When Bruce Anderson was denied by other hospitals, he traveled from California to Indiana to receive a liver transplant at IU Health.
They said he was too old. But Bruce Anderson wasn’t taking “No” for an answer. It’s typical of who he is. At 79, he still practices medicine, hikes and plays tennis.
When he was diagnosed with primary sclerosing cholangitis (PSC) there was no other answer. He needed a liver transplant. PSC is a chronic, long-term disease that slowly damages the bile ducts of the liver. It travels through the bile ducts to the gall bladder and small intestine. Many patients may have the disease for years and not know it. Symptoms may come and go and progress gradually until liver failure occurs 10-15 years after diagnosis.
Anderson was diagnosed Dec. 20, 2016. He and his wife Audrey will be married 56 years in December. They have three children and three grandchildren. The couple met while both were undergraduate students at Pacific Union College in Angwin, Calif. The private liberal arts college is located in Napa Valley – their home. Audrey is a nurse who has practiced in OB/GYN with Stanford Health; Bruce practices psychiatric medicine.
In part, due to their experience in the medical field, they knew there was a means to an end. They were sure they could find a hospital that would accept Bruce as a transplant patient.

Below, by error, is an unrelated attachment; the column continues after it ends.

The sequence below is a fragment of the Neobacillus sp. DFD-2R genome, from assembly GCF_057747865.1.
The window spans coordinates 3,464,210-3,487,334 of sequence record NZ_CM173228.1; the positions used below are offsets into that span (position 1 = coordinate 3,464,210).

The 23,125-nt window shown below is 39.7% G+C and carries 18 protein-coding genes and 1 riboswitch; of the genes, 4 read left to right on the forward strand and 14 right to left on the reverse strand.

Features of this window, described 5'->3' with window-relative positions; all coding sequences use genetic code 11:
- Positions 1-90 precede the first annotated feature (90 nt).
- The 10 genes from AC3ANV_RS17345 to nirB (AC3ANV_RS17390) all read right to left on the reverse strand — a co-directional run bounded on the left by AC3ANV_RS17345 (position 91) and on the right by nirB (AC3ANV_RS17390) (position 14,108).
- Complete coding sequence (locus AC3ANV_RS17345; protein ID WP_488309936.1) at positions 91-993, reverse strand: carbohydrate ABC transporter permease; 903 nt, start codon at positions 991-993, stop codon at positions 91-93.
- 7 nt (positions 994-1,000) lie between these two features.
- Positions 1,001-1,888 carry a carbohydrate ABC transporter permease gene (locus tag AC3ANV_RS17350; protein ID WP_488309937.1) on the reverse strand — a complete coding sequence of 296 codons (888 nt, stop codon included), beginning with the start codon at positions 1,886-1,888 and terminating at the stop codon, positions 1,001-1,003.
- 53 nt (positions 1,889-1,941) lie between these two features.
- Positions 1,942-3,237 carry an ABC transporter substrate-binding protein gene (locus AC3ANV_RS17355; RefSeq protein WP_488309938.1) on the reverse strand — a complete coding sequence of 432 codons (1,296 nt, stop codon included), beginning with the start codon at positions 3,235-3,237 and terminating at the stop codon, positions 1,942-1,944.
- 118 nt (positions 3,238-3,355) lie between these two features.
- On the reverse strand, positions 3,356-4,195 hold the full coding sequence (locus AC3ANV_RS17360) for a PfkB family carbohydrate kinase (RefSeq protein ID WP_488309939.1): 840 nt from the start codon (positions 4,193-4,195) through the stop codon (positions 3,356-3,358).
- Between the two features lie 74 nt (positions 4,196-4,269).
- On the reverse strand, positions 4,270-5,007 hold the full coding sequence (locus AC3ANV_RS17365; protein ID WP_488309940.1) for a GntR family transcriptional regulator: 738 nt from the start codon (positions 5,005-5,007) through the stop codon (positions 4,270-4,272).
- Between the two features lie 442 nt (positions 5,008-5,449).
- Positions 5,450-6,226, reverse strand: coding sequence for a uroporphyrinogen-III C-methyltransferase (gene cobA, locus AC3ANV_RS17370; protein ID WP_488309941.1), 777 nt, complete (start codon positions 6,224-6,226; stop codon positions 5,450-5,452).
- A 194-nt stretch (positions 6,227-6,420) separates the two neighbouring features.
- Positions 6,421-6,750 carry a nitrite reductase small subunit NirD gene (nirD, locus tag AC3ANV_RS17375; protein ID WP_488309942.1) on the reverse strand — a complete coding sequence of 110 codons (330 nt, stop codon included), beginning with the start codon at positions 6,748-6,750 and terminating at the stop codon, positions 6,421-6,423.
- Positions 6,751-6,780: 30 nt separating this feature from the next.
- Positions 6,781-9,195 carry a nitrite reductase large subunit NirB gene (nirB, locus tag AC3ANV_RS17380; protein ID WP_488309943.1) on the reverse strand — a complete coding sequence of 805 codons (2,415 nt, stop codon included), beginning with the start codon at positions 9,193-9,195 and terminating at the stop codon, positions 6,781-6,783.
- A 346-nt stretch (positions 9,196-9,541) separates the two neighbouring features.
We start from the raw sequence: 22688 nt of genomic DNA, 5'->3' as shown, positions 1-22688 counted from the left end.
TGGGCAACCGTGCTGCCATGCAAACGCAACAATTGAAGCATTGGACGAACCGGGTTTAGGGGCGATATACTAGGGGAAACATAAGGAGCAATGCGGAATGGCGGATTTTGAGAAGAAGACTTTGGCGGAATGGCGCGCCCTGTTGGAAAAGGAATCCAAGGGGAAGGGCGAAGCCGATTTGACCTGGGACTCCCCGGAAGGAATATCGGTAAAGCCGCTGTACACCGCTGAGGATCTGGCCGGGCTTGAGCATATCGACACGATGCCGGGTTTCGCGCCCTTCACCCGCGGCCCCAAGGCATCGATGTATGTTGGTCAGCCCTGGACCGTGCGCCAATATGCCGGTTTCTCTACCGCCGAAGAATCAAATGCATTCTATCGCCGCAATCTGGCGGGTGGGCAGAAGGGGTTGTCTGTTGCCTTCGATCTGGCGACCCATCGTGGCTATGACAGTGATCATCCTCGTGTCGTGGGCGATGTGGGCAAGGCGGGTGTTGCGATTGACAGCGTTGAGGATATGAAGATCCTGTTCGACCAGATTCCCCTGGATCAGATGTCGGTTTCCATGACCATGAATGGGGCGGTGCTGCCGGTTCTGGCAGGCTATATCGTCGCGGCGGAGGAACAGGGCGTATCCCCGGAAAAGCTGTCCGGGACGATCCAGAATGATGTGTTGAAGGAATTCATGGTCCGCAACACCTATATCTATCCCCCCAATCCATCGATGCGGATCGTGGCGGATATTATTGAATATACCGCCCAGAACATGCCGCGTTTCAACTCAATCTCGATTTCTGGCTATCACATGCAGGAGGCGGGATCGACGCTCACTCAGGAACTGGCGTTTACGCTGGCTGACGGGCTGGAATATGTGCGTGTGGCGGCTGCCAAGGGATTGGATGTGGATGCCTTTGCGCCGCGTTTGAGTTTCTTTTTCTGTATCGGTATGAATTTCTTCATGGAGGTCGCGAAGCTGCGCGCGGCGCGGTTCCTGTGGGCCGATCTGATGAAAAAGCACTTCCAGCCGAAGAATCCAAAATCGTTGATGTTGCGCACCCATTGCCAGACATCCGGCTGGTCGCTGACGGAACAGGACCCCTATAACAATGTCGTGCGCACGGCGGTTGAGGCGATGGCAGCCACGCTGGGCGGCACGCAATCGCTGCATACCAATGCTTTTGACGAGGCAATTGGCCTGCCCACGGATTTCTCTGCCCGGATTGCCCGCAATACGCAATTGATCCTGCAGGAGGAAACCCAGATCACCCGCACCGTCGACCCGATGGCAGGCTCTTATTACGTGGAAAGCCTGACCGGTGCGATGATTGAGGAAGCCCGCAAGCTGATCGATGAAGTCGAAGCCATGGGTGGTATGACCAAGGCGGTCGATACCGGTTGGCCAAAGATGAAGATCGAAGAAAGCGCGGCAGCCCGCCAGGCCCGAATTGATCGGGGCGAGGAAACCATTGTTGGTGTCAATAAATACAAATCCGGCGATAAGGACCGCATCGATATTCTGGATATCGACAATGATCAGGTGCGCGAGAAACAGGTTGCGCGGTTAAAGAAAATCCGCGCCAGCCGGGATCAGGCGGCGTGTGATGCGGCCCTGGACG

“Everyone said Bruce was too old and wouldn’t even bother looking at him,” said Audrey. That is until they met with Dr. Paul Kwo, Professor of Medicine and Director of Hepatology at Stanford University. He knew both Drs. Shekhar Kubal and Marco Lacerda with the IU Health transplant team.
IU Health’s liver transplant program – the only one in the state – has been ranked fifth for volume of surgeries in the United States. Last year, 151 liver transplants were completed at IU Health including 139 adult surgeries and 12 pediatric surgeries.
“I can’t say enough about the team at IU Health. They are world-class from top to bottom,” said Bruce. “They recruit great people who are dedicated professionals,” added his wife.
Bruce was added to the transplant list August 24 and was transplanted on October 13. During his recover the couple is staying with friends in Ohio. Bruce said he is getting stronger every day and plans to return to his routine of hiking, playing tennis, traveling and practicing medicine. He also plans to do some public speaking about his experience with transplantation and IU Health.
“No one knows the cause of PSC. We have always been teetotalers and lived a healthy life, but when you need a new liver, you need a new liver,” said Bruce. “I guess some places just felt they should use those precious organs to save someone who has more life left to live. I am proud to be known as the oldest recipient at IU Health and possibly the oldest recipient in the nation. I hope it breaks some of the stereotypes about transplantation.”
— By T.J. Banes, Associate Senior Journalist at IU Health.
Reach Banes via email email@example.com.